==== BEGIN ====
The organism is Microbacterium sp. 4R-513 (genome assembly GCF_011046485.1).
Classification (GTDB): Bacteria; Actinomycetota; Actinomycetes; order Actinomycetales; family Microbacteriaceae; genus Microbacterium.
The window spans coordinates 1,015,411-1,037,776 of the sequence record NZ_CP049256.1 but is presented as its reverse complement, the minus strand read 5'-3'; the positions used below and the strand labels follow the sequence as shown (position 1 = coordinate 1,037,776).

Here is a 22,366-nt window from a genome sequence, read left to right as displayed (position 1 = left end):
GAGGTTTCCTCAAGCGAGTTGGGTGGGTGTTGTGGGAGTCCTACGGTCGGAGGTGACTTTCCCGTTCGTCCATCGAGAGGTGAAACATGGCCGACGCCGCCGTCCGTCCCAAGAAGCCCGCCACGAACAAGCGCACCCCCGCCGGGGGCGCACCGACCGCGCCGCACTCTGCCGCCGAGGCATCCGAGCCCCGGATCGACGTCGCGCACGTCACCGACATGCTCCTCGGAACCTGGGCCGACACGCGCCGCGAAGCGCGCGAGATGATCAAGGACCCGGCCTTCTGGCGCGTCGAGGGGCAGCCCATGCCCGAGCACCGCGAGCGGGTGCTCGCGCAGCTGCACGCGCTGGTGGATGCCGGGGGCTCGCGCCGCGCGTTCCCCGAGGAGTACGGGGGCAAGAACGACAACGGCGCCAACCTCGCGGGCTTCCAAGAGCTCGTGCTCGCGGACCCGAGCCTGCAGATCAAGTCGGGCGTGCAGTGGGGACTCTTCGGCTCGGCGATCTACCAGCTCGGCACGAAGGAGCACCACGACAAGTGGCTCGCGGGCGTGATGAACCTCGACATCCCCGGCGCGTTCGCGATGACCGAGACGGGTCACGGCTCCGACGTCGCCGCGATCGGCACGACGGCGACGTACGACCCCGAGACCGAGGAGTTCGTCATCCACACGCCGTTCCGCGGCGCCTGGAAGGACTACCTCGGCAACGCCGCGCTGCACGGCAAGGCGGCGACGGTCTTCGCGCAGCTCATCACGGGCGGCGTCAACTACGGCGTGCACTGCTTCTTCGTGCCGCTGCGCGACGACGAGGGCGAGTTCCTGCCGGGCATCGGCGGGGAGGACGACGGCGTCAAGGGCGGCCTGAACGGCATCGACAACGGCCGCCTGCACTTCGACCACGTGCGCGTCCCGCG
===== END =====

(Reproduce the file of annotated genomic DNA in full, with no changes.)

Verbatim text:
The organism is Microbacterium sp. 4R-513 (genome assembly GCF_011046485.1).
Classification (GTDB): Bacteria; Actinomycetota; Actinomycetes; order Actinomycetales; family Microbacteriaceae; genus Microbacterium.
The window spans coordinates 1,015,411-1,037,776 of the sequence record NZ_CP049256.1 but is presented as its reverse complement, the minus strand read 5'-3'; the positions used below and the strand labels follow the sequence as shown (position 1 = coordinate 1,037,776).

Here is a 22,366-nt window from a genome sequence, read left to right as displayed (position 1 = left end):
GAGGTTTCCTCAAGCGAGTTGGGTGGGTGTTGTGGGAGTCCTACGGTCGGAGGTGACTTTCCCGTTCGTCCATCGAGAGGTGAAACATGGCCGACGCCGCCGTCCGTCCCAAGAAGCCCGCCACGAACAAGCGCACCCCCGCCGGGGGCGCACCGACCGCGCCGCACTCTGCCGCCGAGGCATCCGAGCCCCGGATCGACGTCGCGCACGTCACCGACATGCTCCTCGGAACCTGGGCCGACACGCGCCGCGAAGCGCGCGAGATGATCAAGGACCCGGCCTTCTGGCGCGTCGAGGGGCAGCCCATGCCCGAGCACCGCGAGCGGGTGCTCGCGCAGCTGCACGCGCTGGTGGATGCCGGGGGCTCGCGCCGCGCGTTCCCCGAGGAGTACGGGGGCAAGAACGACAACGGCGCCAACCTCGCGGGCTTCCAAGAGCTCGTGCTCGCGGACCCGAGCCTGCAGATCAAGTCGGGCGTGCAGTGGGGACTCTTCGGCTCGGCGATCTACCAGCTCGGCACGAAGGAGCACCACGACAAGTGGCTCGCGGGCGTGATGAACCTCGACATCCCCGGCGCGTTCGCGATGACCGAGACGGGTCACGGCTCCGACGTCGCCGCGATCGGCACGACGGCGACGTACGACCCCGAGACCGAGGAGTTCGTCATCCACACGCCGTTCCGCGGCGCCTGGAAGGACTACCTCGGCAACGCCGCGCTGCACGGCAAGGCGGCGACGGTCTTCGCGCAGCTCATCACGGGCGGCGTCAACTACGGCGTGCACTGCTTCTTCGTGCCGCTGCGCGACGACGAGGGCGAGTTCCTGCCGGGCATCGGCGGGGAGGACGACGGCGTCAAGGGCGGCCTGAACGGCATCGACAACGGCCGCCTGCACTTCGACCACGTGCGCGTCCCGCG